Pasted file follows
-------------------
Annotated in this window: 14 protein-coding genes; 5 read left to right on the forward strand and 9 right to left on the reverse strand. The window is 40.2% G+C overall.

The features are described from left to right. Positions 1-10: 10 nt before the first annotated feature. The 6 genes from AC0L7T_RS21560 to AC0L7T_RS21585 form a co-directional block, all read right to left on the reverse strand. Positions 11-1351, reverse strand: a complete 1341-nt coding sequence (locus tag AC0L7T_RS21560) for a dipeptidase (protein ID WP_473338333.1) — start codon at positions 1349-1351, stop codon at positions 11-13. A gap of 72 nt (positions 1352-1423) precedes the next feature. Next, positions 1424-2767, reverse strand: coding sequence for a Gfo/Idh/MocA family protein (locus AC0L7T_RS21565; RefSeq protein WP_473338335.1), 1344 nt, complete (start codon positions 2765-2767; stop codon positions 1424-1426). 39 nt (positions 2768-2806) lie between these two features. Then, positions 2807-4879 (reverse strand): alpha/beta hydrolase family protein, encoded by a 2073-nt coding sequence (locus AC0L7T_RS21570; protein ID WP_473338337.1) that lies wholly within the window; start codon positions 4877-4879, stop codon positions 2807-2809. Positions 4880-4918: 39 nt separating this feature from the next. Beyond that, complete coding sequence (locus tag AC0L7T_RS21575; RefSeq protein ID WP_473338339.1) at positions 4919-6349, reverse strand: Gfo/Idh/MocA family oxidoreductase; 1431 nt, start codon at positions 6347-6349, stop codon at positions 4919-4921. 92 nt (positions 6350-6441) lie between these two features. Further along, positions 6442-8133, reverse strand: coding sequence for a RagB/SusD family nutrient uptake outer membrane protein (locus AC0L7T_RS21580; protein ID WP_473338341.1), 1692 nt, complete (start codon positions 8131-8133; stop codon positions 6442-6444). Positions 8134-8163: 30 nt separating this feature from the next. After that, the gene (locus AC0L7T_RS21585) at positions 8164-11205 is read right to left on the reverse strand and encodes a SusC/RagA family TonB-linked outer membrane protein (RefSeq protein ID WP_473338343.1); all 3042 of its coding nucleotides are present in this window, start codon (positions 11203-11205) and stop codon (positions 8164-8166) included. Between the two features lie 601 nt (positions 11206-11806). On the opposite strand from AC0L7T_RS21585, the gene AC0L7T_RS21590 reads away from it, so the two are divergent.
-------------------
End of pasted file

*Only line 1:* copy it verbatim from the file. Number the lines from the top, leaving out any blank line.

Annotated in this window: 14 protein-coding genes; 5 read left to right on the forward strand and 9 right to left on the reverse strand. The window is 40.2% G+C overall.